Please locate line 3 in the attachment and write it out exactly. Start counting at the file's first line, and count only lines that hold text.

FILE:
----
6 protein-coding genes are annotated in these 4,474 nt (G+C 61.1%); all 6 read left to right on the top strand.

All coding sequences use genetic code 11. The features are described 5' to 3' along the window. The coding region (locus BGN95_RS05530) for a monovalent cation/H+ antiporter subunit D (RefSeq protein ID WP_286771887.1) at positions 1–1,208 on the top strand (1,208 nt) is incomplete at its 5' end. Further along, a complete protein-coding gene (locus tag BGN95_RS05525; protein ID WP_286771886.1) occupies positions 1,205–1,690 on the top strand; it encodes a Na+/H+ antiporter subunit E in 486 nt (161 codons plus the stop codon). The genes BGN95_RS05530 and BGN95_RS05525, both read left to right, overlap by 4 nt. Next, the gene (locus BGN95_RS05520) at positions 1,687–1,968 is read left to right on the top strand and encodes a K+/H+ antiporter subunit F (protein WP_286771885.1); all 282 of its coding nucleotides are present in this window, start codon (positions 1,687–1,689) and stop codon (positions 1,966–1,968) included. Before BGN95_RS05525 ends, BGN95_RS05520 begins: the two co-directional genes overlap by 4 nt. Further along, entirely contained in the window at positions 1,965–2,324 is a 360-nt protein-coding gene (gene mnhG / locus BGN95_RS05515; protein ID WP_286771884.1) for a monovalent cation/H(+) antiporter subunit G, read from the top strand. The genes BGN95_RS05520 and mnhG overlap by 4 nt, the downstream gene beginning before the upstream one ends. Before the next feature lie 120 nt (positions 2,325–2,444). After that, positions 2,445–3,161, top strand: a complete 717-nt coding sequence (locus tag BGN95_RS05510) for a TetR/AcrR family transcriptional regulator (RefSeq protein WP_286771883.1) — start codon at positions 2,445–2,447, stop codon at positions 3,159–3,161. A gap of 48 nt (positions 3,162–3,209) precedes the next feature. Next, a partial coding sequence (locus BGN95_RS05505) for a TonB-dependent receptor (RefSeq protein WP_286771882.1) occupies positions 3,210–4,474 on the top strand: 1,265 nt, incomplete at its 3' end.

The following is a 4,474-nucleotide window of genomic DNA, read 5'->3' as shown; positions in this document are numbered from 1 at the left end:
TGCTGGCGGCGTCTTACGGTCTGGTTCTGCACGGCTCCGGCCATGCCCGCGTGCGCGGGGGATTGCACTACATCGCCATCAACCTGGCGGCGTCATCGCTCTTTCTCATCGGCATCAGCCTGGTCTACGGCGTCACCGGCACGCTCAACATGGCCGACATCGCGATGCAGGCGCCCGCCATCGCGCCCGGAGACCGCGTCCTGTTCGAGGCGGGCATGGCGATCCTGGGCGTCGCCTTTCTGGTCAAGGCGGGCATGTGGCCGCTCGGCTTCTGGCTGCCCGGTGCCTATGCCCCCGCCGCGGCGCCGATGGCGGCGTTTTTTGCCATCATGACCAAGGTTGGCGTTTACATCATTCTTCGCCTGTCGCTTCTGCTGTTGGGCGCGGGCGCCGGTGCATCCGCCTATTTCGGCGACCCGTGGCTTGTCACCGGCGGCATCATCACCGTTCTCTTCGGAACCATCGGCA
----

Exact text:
The following is a 4,474-nucleotide window of genomic DNA, read 5'->3' as shown; positions in this document are numbered from 1 at the left end: